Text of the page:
The Irish have been called names for centuries, and worldwide so much so that it is hard to remember where all the insults came from. We’ve put together our top ten.
This is used by Irish-born in America to describe the first generation of American-born who never worked as hard as their immigrant parents.
A term used by Irish-Americans to describe Irish fresh off the boat and their hard-working ways.
People who are considered to be from rural, uneducated backgrounds.
As against lace curtain Irish, notably used in the 2013 Boston mayoral race where winner Marty Walsh, of modest background, was often referred to as “shanty” and opponent John Connolly, from a wealthier one, was seen as “lace curtain” or “two toilet.”
Used mainly in America and often embraced by the Irish as a badge of honor e.g. “The Mick Clique” —a few years back to describe leading Irish American journalists who dominated the tabloids such as Jimmy Breslin, Peter Hamill, and Jim Dwyer.
Another form of a derogatory term, usually used by WASPS in the old days, not so much now. John Gregory Dunne entitled his 1989 memoir “Harp.”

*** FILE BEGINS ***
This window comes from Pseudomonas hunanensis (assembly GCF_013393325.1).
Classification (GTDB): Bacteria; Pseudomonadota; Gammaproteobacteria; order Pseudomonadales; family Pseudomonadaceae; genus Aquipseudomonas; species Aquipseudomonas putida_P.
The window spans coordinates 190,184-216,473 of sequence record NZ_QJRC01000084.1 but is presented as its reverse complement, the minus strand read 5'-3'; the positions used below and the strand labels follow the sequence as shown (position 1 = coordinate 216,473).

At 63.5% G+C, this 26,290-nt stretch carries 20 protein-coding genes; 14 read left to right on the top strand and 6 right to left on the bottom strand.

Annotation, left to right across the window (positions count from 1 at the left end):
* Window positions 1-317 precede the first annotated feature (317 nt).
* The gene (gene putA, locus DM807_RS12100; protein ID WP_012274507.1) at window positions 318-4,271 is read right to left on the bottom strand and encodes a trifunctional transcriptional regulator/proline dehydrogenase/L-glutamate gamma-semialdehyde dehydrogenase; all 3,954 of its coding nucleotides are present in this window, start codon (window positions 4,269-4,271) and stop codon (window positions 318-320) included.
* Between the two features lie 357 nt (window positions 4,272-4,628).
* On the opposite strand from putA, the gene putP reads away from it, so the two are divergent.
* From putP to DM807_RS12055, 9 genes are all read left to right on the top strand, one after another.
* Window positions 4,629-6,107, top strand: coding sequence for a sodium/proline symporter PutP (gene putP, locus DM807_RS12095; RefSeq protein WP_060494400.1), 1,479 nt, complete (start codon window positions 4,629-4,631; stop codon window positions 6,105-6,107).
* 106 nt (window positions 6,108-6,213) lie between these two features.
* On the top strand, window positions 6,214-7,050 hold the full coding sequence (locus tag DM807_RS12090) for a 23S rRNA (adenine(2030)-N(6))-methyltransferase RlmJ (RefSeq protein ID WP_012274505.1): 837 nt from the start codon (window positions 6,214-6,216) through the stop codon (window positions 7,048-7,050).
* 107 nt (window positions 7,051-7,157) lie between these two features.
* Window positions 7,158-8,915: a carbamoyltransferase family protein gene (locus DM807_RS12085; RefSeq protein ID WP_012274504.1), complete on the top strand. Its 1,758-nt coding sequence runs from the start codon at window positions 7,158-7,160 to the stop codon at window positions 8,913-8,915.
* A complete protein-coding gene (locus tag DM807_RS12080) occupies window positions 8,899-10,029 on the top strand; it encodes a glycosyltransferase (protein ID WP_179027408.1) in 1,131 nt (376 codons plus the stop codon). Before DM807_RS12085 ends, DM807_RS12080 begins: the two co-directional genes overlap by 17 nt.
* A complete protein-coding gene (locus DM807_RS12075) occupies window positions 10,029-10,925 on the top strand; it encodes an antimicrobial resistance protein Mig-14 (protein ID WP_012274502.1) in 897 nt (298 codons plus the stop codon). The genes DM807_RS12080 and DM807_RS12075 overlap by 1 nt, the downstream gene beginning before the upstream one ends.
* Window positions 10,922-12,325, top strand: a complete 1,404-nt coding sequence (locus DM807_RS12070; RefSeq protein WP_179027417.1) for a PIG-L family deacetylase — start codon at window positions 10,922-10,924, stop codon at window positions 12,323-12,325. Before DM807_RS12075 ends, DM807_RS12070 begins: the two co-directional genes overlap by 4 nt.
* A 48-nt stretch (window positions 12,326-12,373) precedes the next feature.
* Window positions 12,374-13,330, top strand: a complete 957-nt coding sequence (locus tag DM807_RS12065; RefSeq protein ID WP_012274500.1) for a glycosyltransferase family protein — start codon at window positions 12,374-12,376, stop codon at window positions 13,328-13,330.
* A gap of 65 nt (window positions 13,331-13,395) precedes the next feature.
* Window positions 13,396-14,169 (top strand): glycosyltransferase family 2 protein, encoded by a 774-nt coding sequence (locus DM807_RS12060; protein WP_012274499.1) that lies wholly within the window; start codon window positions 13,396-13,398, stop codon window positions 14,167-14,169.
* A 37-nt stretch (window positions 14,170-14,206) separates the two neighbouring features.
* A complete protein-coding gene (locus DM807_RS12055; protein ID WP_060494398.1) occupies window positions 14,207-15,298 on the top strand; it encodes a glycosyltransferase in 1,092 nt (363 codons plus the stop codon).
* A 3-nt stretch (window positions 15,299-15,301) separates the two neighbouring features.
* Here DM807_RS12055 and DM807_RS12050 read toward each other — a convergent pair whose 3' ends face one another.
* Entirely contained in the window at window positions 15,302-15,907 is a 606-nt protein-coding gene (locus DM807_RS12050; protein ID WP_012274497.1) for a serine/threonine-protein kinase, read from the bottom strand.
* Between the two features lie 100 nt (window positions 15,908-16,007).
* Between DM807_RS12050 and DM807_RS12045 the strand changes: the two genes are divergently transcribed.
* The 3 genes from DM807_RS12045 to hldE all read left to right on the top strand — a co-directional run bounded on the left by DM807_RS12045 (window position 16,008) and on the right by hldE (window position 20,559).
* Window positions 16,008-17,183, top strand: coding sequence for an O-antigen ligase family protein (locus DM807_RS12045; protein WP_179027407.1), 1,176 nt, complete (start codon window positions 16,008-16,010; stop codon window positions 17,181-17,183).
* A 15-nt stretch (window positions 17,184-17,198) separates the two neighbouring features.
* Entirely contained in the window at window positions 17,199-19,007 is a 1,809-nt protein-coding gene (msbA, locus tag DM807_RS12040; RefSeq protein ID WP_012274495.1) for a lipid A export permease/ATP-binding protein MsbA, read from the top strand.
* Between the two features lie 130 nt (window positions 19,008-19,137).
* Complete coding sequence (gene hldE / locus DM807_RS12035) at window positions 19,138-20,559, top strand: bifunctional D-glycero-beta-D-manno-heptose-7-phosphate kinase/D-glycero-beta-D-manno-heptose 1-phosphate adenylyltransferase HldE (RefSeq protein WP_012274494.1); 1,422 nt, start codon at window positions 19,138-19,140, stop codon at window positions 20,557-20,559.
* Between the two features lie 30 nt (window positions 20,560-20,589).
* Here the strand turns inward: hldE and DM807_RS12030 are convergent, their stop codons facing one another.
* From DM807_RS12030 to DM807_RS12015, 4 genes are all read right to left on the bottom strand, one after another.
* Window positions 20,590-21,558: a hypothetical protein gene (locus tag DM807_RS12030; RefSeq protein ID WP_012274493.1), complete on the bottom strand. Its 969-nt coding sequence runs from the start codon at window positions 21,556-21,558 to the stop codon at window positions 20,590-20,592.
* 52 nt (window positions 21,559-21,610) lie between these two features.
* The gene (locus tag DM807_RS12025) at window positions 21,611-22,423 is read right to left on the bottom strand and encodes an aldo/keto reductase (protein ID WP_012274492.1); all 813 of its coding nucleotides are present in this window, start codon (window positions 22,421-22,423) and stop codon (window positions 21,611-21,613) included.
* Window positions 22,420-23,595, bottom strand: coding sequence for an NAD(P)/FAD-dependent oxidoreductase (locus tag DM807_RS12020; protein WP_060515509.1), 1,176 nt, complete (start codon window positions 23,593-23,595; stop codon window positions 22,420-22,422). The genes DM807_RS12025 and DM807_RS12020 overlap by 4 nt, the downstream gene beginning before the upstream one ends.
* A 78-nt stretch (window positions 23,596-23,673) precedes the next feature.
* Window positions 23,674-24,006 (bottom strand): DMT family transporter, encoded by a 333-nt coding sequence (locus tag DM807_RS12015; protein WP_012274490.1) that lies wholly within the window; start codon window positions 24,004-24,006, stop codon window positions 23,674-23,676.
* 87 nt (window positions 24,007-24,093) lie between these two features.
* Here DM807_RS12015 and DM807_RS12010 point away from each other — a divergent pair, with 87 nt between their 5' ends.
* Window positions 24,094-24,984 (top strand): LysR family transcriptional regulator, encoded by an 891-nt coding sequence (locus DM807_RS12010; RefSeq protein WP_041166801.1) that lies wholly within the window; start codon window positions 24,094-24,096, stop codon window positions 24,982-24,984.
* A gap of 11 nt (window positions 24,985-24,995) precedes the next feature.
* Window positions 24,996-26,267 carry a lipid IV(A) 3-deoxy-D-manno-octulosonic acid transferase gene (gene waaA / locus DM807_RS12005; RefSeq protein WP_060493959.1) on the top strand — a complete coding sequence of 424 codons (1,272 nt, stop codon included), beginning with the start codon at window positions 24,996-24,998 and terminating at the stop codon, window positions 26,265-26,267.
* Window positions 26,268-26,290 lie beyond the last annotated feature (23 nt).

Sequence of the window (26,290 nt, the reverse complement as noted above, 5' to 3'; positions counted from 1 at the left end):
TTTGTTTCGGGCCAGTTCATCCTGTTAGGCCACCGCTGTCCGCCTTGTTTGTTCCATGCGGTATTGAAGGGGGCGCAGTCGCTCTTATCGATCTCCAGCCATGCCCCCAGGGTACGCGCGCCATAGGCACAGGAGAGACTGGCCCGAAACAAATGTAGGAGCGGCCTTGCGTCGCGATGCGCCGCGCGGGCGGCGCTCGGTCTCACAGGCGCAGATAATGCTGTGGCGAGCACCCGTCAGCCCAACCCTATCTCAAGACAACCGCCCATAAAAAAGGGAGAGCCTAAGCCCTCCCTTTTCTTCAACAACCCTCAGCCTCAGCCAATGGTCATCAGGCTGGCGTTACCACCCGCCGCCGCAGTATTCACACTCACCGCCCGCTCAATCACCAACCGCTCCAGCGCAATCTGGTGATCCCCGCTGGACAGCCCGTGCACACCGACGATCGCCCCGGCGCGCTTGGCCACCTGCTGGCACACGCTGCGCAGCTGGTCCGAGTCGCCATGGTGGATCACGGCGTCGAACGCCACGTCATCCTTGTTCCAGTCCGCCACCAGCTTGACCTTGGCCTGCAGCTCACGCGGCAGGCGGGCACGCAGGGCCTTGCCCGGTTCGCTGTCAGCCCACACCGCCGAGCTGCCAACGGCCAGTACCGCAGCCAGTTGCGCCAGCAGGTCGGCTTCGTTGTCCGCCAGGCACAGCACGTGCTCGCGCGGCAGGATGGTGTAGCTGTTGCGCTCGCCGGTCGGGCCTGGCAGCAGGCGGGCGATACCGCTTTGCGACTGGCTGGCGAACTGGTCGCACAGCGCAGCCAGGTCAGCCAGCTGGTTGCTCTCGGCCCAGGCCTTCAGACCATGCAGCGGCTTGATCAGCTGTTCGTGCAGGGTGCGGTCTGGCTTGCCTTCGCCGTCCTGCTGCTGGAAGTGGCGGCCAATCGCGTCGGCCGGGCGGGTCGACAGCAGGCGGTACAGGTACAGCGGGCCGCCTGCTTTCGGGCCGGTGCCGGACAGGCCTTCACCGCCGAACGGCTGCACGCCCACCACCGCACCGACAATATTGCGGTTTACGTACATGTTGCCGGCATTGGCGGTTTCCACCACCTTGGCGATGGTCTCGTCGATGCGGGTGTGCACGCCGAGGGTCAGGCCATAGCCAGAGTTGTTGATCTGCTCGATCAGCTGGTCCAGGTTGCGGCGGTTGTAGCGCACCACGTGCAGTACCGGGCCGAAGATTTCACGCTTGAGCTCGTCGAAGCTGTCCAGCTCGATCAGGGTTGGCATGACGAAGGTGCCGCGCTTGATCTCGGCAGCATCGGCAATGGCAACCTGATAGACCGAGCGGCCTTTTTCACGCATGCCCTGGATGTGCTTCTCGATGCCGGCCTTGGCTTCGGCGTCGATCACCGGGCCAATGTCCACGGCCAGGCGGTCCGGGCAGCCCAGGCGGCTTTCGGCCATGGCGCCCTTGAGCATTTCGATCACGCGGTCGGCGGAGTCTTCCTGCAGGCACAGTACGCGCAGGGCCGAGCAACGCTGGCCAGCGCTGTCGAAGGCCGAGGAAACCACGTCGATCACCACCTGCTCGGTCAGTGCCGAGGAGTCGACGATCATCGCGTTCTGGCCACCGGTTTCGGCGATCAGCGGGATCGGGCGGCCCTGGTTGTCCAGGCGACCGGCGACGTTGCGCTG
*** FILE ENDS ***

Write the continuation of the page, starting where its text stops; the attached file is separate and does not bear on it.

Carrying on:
More common in Britain, where “Paddy” was used as a derogatory catch-all name to describe anyone male and Irish.
See paddies, just used for women only. Immortalized in Dominic Behan’s “McAlpine’s Fusiliers.”
“The craic was good in Cricklewood
And they wouldn't leave the Crown (Local Pub)
With glasses flying and Biddies crying
'Cause Paddy was going to town”
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A derogatory term used in Northern Ireland to describe Catholics. From the Gaelic name Tadgh for Tim.
The first settlers in the South were Scots Irish and supporters of King William at the Battle of the Boyne. They lived in hilly and remote areas, hence the term “Hillbillies.”
* Originally published in 2013. Updated in July 2023.